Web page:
Senate Committee Shines Spotlight on VA’s Troubled EHR Program

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WASHINGTON — The new electronic health record (EHR) system in the veterans healthcare system still leaves a lot to be desired, witnesses said at a Senate hearing.

The VA signed a $10 million contract for a new EHR system with Cerner Millennium in May 2018. This system was supposed to modernize the VA’s EHR and financial record-keeping, as well as establish a common EHR platform across VA and the Department of Defense. The contract was originally supposed to go live in March 2020, but the launch was delayed and the system finally went live in October.

Secretary of Veterans Affairs Denis McDonough addressed this on Tuesday at a hearing on modernization of the VA’s EHRs held by the Senate Committee on Veterans’ Affairs.

“The mission of VA HRM [health records modernization] has always been to create a platform that seamlessly delivers the best access and outcomes and the best experience for our providers, but the VA’s first implementation of the Cerner Millennium, which occurred in October 2020 at Mann-Grandstaff VA Medical Center in Spokane, Washington, did not live up to that promise, either for our veterans or for our providers,” he said.

Duplicate Prescriptions

As an example of the problems with Cerner’s system, McDonough cited an issue with the pharmacy at the Spokane facility: “We began hearing disquieting reports from … the pharmacy team that they were receiving duplicate prescriptions. It turned out that the veterans’ old prescriptions weren’t automatically being canceled when new ones came in.”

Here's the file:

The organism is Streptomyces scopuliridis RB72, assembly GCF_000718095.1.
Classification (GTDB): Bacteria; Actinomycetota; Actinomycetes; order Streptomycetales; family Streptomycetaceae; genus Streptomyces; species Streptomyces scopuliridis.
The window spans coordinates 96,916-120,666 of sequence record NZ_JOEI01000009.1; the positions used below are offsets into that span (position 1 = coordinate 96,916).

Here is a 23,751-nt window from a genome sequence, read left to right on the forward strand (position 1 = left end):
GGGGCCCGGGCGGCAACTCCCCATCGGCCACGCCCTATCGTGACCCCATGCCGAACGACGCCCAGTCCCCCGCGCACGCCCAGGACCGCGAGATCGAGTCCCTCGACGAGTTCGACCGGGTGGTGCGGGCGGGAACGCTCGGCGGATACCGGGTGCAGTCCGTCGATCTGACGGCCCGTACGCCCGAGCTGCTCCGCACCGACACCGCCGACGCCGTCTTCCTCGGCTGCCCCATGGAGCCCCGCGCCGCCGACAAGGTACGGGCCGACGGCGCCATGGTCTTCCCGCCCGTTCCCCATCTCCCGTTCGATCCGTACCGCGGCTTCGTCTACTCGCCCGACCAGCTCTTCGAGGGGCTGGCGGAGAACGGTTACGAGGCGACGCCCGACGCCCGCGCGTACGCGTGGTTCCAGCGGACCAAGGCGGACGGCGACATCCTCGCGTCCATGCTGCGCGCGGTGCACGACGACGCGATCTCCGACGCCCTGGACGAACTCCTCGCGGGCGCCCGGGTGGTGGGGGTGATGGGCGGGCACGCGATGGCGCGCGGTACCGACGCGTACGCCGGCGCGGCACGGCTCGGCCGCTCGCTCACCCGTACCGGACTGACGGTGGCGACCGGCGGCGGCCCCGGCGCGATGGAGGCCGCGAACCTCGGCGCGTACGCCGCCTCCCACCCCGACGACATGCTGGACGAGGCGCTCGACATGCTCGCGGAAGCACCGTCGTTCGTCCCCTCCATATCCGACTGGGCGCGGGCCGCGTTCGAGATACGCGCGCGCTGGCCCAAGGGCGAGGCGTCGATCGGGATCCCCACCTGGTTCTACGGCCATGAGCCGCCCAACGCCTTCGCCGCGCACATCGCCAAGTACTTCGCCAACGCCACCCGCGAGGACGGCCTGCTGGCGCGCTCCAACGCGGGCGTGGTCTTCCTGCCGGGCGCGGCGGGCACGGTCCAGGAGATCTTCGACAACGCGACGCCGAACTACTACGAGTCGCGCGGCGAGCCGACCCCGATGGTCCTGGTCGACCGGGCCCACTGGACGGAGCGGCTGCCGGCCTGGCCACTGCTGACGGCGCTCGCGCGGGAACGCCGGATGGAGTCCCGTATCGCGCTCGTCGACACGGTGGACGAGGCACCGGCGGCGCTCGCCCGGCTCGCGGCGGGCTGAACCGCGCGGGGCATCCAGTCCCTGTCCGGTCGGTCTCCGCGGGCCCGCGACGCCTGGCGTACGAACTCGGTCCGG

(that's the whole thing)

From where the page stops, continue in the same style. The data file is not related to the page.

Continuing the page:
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Implementation of a new electronic health records system at a VA medical center in Spokane did not live up to expectations, said Denis McDonough, Secretary of Veterans Affairs. (Photo courtesy Senate Veterans’ Affairs Committee livestream)

In addition, “I heard from another clinician that help with the new platform wasn’t always easy to find, even when you asked for it,” McDonough continued. “When she called the Cerner Help Desk, the person on the other end of the line told her he had just started a week prior. In other words, she had more experience using the platform than the person who was supposed to help her navigate it.”

Because of stories like that, McDonough said, he launched a top-to-bottom review of the new EHR implementation program. A report issued this month by the VA inspector general found that at the Mann-Grandstaff facility there were significant gaps in training, including trainers’ inability to answer users’ questions and limited usefulness of “adoption coaches,” among other issues.

Committee members on both sides of the aisle were not happy with this state of affairs.

“The electronic health records modernization program’s organizational structure seems to me to be dysfunctional,” said Sen. Jerry Moran (R-Kan.), the committee’s ranking member. “Will we see a comprehensive reorganization of the program, and when will it happen? I ask this because based on your written testimony, it doesn’t appear anything is changing.”